Antelope Canyon derives its name from stories passed down from the Navajo, the original inhabitants of the land where the canyon is found. People have kept stories alive about antelopes grazing near the canyon in the winter. In addition to being one of the most visited places in the American southwest, Antelope Canyon has a rich history. Here are a few interesting facts:
The canyon is located in the small town of Page, Arizona. Some people might wonder what Antelope Canyon is without realizing they’ve probably already seen a picture of it. Tourism is the main economic activity of the area—Page receives approximately four million tourists annually. It's located in the Northernmost part of the desert, and when locals see a new face, they know that their final destination is most likely Antelope Canyon.
Visitors are only allowed to access the canyon in the company of an approved local guide. It's not uncommon to find large crowds at Antelope Canyon, as there are two types of tours—photography tours and general tours for those on a tighter budget. The canyon offers many opportunities to take perfect photos.
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The area south of Page flooded in the 20th century, which prompted the administration to construct the Glen Canyon dam to keep the Colorado River at bay. Workers needed a place to stay during the construction, so the government traded the Navajo land with another area, which became Page.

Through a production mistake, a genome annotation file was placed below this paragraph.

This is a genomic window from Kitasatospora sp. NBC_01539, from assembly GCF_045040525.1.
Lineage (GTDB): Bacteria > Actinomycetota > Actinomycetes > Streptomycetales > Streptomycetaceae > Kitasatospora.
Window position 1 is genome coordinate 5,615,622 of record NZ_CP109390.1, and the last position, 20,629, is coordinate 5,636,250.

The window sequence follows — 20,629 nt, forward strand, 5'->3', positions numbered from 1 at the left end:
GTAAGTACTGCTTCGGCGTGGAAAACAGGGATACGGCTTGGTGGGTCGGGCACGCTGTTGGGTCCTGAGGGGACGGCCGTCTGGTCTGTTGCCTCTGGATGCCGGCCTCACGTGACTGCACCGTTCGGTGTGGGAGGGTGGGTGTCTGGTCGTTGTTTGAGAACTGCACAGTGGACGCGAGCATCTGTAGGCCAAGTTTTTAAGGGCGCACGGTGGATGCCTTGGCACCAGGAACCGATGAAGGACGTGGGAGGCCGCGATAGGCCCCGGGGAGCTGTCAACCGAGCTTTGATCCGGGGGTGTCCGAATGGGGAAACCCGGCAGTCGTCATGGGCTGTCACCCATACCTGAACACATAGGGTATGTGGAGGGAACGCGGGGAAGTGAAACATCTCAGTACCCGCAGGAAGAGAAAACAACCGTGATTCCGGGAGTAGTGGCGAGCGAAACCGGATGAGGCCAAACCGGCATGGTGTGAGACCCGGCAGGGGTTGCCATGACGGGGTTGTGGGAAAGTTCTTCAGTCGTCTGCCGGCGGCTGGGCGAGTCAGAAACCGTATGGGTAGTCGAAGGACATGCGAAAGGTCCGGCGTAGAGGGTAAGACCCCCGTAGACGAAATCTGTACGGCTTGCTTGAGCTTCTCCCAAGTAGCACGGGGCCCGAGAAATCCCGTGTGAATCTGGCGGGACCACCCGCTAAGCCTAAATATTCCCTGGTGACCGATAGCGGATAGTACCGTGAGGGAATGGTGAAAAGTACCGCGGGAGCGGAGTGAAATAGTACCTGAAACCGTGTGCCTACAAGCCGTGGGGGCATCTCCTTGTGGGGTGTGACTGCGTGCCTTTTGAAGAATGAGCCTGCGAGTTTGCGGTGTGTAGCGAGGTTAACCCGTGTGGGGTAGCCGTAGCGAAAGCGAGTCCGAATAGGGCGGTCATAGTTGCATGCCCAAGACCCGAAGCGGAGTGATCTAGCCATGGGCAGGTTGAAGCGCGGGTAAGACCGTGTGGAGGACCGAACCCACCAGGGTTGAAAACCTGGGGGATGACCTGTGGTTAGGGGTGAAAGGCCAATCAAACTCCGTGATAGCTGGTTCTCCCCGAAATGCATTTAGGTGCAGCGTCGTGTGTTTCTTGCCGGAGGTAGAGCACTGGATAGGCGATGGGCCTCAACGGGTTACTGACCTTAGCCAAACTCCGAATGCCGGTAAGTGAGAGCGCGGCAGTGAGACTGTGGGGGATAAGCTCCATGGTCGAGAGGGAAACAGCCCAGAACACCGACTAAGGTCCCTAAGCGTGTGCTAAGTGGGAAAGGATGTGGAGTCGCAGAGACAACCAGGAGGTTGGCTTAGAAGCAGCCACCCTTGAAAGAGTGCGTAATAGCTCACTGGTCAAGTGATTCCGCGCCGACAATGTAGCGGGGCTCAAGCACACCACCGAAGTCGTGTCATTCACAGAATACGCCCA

In regards to what Antelope Canyon is known for, it sits inside the largest territory managed by a native tribe. Tourism boomed in the 1970s when a local Navajo cattle owner met a European looking for a slot canyon. Upon realizing he could make money by charging visitors, he established a tour company that still operates today. Most early visitors were photographers, and tourists started flocking to the site when photographs of the canyon were published in world-renowned magazines such as National Geographic.
In 1997, a flash flood killed eleven people when they were touring the canyon; only the tour guide survived with serious injuries. After this, the local administration imposed strict measures on how visitors could enter the canyon, granting access only in the company of an approved local guide.
In 2009, Microsoft used some photos of Antelope Canyon for Windows 7 and captivated many individuals. Peter Lik can also be credited for making Antelope Canyon famous—it was there that he took the world’s most expensive photograph, sold in 2014 for $6.5 million.
Antelope Canyon's wonders do not end with arriving at the destination. It’s an adventure driving through the desert and sharing the natural wonders with the people you meet. If you want the privacy to explore alone, consider visiting on weekdays or in the off season months.